How to Improve Integrated Reasoning for a Higher GMAT Score

Looking to boost your GMAT score? Check out our guide on how to improve your integrated reasoning skills to maximize your total score.

Posted January 10, 2024

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Whether you’re just starting to study for the GMAT or are looking to specifically improve your IR score, this guide is for you! Here are some comprehensive strategies to improve your skill set and nail the test.

An Overview of the GMAT’s Integrated Reasoning Section

The IR section of GMAT comprises 12 questions that you must complete in 30 minutes. The questions are of four types: two-part analysis, graphic interpretation, multi-source reasoning, and table analysis. You must use your analytical and reasoning skills to answer these questions effectively.

The two-part analysis questions in the IR section of GMAT require you to analyze two sets of data and answer a question based on the relationship between them. The graphic interpretation questions, on the other hand, require you to interpret data presented in graphs, charts, and tables. You must be able to identify trends, patterns, and relationships between the data points to answer these questions correctly.

The multi-source reasoning questions in the IR section of GMAT require you to analyze information from multiple sources, such as emails, memos, and reports, to answer a question. You must be able to identify relevant information, draw conclusions, and make inferences based on the information provided. Finally, the table analysis questions require you to analyze data presented in a table and answer questions based on the information provided.

Top Strategies to Enhance Your Integrated Reasoning Skills for GMAT (for First-Time Test Takers)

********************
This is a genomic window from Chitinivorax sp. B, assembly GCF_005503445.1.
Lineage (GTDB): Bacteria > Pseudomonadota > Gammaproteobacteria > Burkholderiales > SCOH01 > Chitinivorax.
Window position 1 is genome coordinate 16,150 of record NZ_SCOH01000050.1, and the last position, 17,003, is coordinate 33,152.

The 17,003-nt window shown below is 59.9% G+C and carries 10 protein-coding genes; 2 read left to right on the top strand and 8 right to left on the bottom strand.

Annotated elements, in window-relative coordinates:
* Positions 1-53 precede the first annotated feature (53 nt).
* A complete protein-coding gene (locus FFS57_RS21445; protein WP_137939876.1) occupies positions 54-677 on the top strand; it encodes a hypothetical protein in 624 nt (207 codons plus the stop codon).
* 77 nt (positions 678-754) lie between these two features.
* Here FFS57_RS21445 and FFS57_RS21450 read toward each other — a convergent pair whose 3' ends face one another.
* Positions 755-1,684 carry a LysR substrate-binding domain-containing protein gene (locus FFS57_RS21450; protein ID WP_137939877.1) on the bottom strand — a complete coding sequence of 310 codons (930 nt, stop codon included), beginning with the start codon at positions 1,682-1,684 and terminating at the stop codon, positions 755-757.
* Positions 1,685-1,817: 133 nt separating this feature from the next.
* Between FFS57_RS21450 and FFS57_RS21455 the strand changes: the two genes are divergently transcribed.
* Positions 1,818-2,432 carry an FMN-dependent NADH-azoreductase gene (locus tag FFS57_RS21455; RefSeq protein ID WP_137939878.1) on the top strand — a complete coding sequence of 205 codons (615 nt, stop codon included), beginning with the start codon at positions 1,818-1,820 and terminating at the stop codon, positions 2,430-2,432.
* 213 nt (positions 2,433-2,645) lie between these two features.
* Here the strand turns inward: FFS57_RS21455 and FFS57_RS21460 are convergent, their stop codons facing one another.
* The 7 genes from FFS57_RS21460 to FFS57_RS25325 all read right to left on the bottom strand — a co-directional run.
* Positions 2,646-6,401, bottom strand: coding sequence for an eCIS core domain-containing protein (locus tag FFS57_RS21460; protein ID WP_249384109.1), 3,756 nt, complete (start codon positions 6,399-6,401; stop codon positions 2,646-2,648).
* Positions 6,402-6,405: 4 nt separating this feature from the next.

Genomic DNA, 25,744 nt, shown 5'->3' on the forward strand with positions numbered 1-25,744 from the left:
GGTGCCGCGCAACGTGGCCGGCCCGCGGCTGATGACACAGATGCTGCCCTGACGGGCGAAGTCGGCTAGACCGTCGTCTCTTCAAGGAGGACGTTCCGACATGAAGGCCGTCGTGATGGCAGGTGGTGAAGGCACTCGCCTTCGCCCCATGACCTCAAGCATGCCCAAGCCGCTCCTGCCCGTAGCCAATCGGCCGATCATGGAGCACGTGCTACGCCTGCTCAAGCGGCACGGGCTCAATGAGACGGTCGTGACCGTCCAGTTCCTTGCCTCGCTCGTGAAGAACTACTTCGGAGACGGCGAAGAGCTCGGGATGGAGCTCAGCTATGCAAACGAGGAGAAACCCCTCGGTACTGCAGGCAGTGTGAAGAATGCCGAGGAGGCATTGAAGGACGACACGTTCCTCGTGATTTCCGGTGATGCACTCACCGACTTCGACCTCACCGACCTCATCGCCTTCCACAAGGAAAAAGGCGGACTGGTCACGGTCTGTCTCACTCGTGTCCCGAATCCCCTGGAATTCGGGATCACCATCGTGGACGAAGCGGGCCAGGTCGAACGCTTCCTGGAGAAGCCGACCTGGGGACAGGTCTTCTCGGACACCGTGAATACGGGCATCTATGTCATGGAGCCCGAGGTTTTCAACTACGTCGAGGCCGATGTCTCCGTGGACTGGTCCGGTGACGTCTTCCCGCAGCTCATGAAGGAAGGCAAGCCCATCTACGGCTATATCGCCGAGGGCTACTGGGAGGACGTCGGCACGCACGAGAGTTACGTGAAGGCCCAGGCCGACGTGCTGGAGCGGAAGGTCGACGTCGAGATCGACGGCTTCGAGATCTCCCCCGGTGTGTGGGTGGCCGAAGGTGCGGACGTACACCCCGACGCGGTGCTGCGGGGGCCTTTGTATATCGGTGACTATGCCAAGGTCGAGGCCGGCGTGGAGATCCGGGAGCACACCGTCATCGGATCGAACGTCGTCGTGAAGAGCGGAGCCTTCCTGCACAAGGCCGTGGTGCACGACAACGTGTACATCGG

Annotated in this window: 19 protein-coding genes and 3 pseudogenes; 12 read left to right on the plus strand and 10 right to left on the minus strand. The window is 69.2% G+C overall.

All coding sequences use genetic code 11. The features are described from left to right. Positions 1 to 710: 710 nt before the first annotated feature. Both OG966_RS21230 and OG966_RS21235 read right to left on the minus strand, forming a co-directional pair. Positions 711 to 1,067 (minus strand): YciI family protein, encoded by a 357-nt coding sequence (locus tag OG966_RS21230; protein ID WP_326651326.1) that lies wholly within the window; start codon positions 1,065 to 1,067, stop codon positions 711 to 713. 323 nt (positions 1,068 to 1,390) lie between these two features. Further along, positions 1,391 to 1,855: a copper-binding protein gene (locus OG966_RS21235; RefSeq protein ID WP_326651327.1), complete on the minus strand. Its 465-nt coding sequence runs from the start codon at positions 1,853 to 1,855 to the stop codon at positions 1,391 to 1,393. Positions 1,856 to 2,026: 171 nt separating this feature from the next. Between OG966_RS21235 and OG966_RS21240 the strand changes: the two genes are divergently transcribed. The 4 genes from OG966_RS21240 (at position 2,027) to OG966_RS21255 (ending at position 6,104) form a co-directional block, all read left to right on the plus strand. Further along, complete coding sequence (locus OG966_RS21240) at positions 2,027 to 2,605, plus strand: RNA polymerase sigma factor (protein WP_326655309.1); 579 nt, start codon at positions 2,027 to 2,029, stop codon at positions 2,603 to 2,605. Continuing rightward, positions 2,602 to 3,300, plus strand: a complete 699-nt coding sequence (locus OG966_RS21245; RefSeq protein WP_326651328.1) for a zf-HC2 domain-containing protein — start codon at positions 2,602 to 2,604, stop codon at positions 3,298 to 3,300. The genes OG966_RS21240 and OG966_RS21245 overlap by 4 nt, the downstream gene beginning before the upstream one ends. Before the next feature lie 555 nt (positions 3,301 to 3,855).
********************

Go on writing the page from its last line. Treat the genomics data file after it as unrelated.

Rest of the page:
1. Practice Regularly: Consistent practice is key to improving your IR skills. Use official GMAT practice materials and other reputable resources to work on different question types and build your confidence.
  2. Analyze Graphs and Charts: Graphics Interpretation questions require careful analysis of graphs, charts, and tables. Practice interpreting data quickly and accurately to identify the relevant information.
  3. Work with Multiple Sources: Multi-Source Reasoning questions involve synthesizing information from multiple sources. Train yourself to understand the relationships between the different pieces of information presented.
  4. Master Two-Part Analysis: In these questions, you have to solve two related problems simultaneously. Focus on understanding the connection between the two parts and how to approach each part efficiently.
  5. Develop Time Management Skills: The IR section has 12 questions to be completed in 30 minutes. Time management is crucial. Learn to identify which questions to tackle first and when to move on if you encounter difficulties.
  6. Avoid Jumping to Conclusions: The IR section can present complex scenarios, and rushing to conclusions may lead to errors. Take your time to read and analyze the information thoroughly before attempting to answer.
  7. Review Incorrect Answers: After each practice session, thoroughly review your incorrect answers to understand your mistakes and learn from them.
  8. Simulate Test Conditions: As you get closer to the actual exam, simulate test conditions during your practice. Take full-length practice tests with a timer to build your stamina and test-taking skills.
  9. Pay Attention to Detail: Integrated Reasoning questions often involve nuanced information. Be careful not to overlook critical details that can impact your answers.
  10. Get a Coach: Leland is home to countless expert coaches who can help you take your score to the next level! Check some of them out, and sign up for a FREE intro call.

Top Strategies to Enhance Your Integrated Reasoning Skills for GMAT (for Repeat Test Takers)

  1. Analyze Your Previous Performance: Take a deep dive into your previous IR scores and performance. Identify the question types or concepts that gave you the most trouble. Understanding your weaknesses will help you target those areas during your preparation.